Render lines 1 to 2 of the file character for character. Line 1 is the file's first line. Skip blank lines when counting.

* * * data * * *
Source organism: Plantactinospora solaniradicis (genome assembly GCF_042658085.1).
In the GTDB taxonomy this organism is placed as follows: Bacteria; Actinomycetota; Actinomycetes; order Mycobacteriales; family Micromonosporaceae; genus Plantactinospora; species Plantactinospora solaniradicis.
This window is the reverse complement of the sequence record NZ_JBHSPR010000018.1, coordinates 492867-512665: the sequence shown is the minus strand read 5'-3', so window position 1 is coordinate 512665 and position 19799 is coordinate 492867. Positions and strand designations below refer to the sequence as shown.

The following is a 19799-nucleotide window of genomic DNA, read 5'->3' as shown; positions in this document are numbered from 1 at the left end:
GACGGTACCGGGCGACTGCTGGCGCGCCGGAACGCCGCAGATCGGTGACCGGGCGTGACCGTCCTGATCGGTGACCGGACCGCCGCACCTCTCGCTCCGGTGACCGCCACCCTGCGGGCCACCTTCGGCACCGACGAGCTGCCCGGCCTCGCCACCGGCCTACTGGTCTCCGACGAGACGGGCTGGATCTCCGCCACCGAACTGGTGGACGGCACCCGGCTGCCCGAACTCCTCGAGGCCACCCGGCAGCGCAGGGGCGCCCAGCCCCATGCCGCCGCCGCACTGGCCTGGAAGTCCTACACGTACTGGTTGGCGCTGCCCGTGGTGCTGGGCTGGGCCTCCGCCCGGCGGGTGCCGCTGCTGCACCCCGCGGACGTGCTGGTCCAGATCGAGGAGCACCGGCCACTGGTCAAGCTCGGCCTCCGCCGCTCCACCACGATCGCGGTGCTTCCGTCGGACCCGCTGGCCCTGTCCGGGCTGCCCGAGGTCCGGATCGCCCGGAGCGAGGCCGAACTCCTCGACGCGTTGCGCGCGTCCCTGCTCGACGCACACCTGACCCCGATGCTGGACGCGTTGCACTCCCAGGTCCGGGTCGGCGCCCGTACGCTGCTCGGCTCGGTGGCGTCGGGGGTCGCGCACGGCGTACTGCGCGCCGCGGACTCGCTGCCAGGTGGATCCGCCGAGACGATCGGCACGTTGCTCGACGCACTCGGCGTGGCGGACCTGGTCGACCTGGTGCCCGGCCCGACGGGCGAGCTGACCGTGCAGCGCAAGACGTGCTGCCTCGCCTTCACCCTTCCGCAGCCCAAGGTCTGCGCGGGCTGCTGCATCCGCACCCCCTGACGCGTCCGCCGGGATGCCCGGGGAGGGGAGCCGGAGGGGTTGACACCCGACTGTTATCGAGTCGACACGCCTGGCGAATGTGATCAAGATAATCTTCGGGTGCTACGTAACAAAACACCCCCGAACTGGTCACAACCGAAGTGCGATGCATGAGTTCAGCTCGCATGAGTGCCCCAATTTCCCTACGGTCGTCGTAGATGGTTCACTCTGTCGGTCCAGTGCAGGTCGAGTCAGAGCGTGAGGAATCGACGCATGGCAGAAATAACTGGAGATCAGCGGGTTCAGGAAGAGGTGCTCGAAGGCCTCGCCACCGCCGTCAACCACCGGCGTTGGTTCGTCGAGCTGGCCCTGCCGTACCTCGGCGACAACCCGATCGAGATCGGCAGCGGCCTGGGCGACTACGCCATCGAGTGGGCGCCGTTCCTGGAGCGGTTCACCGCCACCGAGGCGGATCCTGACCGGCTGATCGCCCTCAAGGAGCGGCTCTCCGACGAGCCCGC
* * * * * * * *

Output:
Source organism: Plantactinospora solaniradicis (genome assembly GCF_042658085.1).
In the GTDB taxonomy this organism is placed as follows: Bacteria; Actinomycetota; Actinomycetes; order Mycobacteriales; family Micromonosporaceae; genus Plantactinospora; species Plantactinospora solaniradicis.